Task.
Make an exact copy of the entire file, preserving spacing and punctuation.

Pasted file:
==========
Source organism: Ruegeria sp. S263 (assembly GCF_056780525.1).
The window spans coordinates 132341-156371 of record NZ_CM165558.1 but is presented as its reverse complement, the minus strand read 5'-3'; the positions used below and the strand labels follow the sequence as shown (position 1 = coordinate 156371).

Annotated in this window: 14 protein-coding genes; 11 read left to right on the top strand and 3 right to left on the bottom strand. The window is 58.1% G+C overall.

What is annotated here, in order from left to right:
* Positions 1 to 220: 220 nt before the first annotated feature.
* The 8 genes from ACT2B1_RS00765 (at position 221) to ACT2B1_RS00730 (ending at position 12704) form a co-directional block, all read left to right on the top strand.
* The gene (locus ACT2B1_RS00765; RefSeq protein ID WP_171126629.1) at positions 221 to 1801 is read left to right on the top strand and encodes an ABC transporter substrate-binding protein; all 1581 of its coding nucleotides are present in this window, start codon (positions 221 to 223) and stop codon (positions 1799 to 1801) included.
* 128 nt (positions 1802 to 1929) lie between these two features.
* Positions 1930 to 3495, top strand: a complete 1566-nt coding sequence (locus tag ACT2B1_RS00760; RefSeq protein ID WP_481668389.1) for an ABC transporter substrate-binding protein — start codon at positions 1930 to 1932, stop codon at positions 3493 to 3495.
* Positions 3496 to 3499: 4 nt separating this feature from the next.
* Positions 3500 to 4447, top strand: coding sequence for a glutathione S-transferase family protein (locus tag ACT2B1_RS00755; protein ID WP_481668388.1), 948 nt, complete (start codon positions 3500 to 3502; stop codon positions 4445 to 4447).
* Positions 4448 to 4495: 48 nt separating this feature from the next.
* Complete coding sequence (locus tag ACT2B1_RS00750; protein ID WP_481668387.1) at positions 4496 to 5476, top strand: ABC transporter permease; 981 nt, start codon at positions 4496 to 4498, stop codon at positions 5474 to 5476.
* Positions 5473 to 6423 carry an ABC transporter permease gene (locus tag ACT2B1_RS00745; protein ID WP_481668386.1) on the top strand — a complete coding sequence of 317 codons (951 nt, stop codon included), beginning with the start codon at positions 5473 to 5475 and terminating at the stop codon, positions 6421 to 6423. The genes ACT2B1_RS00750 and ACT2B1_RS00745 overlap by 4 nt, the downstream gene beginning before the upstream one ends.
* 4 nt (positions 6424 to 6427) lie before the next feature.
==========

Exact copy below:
Source organism: Ruegeria sp. S263 (assembly GCF_056780525.1).
The window spans coordinates 132341-156371 of record NZ_CM165558.1 but is presented as its reverse complement, the minus strand read 5'-3'; the positions used below and the strand labels follow the sequence as shown (position 1 = coordinate 156371).

Annotated in this window: 14 protein-coding genes; 11 read left to right on the top strand and 3 right to left on the bottom strand. The window is 58.1% G+C overall.

What is annotated here, in order from left to right:
* Positions 1 to 220: 220 nt before the first annotated feature.
* The 8 genes from ACT2B1_RS00765 (at position 221) to ACT2B1_RS00730 (ending at position 12704) form a co-directional block, all read left to right on the top strand.
* The gene (locus ACT2B1_RS00765; RefSeq protein ID WP_171126629.1) at positions 221 to 1801 is read left to right on the top strand and encodes an ABC transporter substrate-binding protein; all 1581 of its coding nucleotides are present in this window, start codon (positions 221 to 223) and stop codon (positions 1799 to 1801) included.
* 128 nt (positions 1802 to 1929) lie between these two features.
* Positions 1930 to 3495, top strand: a complete 1566-nt coding sequence (locus tag ACT2B1_RS00760; RefSeq protein ID WP_481668389.1) for an ABC transporter substrate-binding protein — start codon at positions 1930 to 1932, stop codon at positions 3493 to 3495.
* Positions 3496 to 3499: 4 nt separating this feature from the next.
* Positions 3500 to 4447, top strand: coding sequence for a glutathione S-transferase family protein (locus tag ACT2B1_RS00755; protein ID WP_481668388.1), 948 nt, complete (start codon positions 3500 to 3502; stop codon positions 4445 to 4447).
* Positions 4448 to 4495: 48 nt separating this feature from the next.
* Complete coding sequence (locus tag ACT2B1_RS00750; protein ID WP_481668387.1) at positions 4496 to 5476, top strand: ABC transporter permease; 981 nt, start codon at positions 4496 to 4498, stop codon at positions 5474 to 5476.
* Positions 5473 to 6423 carry an ABC transporter permease gene (locus tag ACT2B1_RS00745; protein ID WP_481668386.1) on the top strand — a complete coding sequence of 317 codons (951 nt, stop codon included), beginning with the start codon at positions 5473 to 5475 and terminating at the stop codon, positions 6421 to 6423. The genes ACT2B1_RS00750 and ACT2B1_RS00745 overlap by 4 nt, the downstream gene beginning before the upstream one ends.
* 4 nt (positions 6424 to 6427) lie before the next feature.